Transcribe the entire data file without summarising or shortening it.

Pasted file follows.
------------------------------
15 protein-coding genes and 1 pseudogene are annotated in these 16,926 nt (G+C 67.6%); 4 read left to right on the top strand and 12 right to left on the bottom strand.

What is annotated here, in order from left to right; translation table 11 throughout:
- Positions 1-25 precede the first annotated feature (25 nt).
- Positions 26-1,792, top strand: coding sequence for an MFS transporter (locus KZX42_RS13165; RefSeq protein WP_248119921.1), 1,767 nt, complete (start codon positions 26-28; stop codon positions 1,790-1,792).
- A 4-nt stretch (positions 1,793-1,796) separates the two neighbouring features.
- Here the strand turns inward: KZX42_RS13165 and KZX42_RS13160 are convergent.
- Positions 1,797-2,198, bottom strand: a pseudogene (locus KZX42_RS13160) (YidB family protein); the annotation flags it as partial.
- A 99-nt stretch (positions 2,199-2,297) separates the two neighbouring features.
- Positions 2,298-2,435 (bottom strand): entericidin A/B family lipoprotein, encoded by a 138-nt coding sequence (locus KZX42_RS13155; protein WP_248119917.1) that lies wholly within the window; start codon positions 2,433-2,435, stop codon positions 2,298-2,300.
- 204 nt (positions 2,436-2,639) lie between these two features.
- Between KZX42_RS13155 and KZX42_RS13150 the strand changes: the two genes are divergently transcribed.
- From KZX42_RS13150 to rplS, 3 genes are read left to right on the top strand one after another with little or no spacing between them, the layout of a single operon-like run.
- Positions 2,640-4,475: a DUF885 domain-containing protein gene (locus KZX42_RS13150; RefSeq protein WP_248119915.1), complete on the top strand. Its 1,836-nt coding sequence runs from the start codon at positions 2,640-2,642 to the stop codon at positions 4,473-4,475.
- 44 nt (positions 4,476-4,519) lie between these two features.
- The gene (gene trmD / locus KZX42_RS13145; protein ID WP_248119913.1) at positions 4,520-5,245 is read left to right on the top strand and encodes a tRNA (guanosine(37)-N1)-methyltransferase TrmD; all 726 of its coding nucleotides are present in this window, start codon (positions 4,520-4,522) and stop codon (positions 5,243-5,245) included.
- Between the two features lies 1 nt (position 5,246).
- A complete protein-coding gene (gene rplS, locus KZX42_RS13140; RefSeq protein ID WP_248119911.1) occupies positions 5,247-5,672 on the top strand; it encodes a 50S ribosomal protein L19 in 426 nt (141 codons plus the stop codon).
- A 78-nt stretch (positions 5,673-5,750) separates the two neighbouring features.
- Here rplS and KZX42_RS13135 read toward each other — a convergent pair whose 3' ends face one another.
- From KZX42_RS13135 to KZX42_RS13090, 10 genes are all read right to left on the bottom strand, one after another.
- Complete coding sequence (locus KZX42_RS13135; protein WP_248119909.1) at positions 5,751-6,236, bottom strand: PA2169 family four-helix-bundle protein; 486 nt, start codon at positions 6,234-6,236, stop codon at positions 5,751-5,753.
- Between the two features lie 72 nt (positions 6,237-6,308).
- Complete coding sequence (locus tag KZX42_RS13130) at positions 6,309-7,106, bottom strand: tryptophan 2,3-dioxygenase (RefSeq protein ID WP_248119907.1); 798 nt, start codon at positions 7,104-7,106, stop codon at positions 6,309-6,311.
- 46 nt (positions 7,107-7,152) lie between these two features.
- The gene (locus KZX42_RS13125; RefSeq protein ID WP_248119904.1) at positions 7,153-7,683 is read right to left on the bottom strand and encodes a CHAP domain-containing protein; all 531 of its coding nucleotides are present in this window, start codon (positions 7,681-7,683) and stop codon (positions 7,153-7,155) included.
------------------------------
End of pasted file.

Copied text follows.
15 protein-coding genes and 1 pseudogene are annotated in these 16,926 nt (G+C 67.6%); 4 read left to right on the top strand and 12 right to left on the bottom strand.

What is annotated here, in order from left to right; translation table 11 throughout:
- Positions 1-25 precede the first annotated feature (25 nt).
- Positions 26-1,792, top strand: coding sequence for an MFS transporter (locus KZX42_RS13165; RefSeq protein WP_248119921.1), 1,767 nt, complete (start codon positions 26-28; stop codon positions 1,790-1,792).
- A 4-nt stretch (positions 1,793-1,796) separates the two neighbouring features.
- Here the strand turns inward: KZX42_RS13165 and KZX42_RS13160 are convergent.
- Positions 1,797-2,198, bottom strand: a pseudogene (locus KZX42_RS13160) (YidB family protein); the annotation flags it as partial.
- A 99-nt stretch (positions 2,199-2,297) separates the two neighbouring features.
- Positions 2,298-2,435 (bottom strand): entericidin A/B family lipoprotein, encoded by a 138-nt coding sequence (locus KZX42_RS13155; protein WP_248119917.1) that lies wholly within the window; start codon positions 2,433-2,435, stop codon positions 2,298-2,300.
- 204 nt (positions 2,436-2,639) lie between these two features.
- Between KZX42_RS13155 and KZX42_RS13150 the strand changes: the two genes are divergently transcribed.
- From KZX42_RS13150 to rplS, 3 genes are read left to right on the top strand one after another with little or no spacing between them, the layout of a single operon-like run.
- Positions 2,640-4,475: a DUF885 domain-containing protein gene (locus KZX42_RS13150; RefSeq protein WP_248119915.1), complete on the top strand. Its 1,836-nt coding sequence runs from the start codon at positions 2,640-2,642 to the stop codon at positions 4,473-4,475.
- 44 nt (positions 4,476-4,519) lie between these two features.
- The gene (gene trmD / locus KZX42_RS13145; protein ID WP_248119913.1) at positions 4,520-5,245 is read left to right on the top strand and encodes a tRNA (guanosine(37)-N1)-methyltransferase TrmD; all 726 of its coding nucleotides are present in this window, start codon (positions 4,520-4,522) and stop codon (positions 5,243-5,245) included.
- Between the two features lies 1 nt (position 5,246).
- A complete protein-coding gene (gene rplS, locus KZX42_RS13140; RefSeq protein ID WP_248119911.1) occupies positions 5,247-5,672 on the top strand; it encodes a 50S ribosomal protein L19 in 426 nt (141 codons plus the stop codon).
- A 78-nt stretch (positions 5,673-5,750) separates the two neighbouring features.
- Here rplS and KZX42_RS13135 read toward each other — a convergent pair whose 3' ends face one another.
- From KZX42_RS13135 to KZX42_RS13090, 10 genes are all read right to left on the bottom strand, one after another.
- Complete coding sequence (locus KZX42_RS13135; protein WP_248119909.1) at positions 5,751-6,236, bottom strand: PA2169 family four-helix-bundle protein; 486 nt, start codon at positions 6,234-6,236, stop codon at positions 5,751-5,753.
- Between the two features lie 72 nt (positions 6,237-6,308).
- Complete coding sequence (locus tag KZX42_RS13130) at positions 6,309-7,106, bottom strand: tryptophan 2,3-dioxygenase (RefSeq protein ID WP_248119907.1); 798 nt, start codon at positions 7,104-7,106, stop codon at positions 6,309-6,311.
- 46 nt (positions 7,107-7,152) lie between these two features.
- The gene (locus KZX42_RS13125; RefSeq protein ID WP_248119904.1) at positions 7,153-7,683 is read right to left on the bottom strand and encodes a CHAP domain-containing protein; all 531 of its coding nucleotides are present in this window, start codon (positions 7,681-7,683) and stop codon (positions 7,153-7,155) included.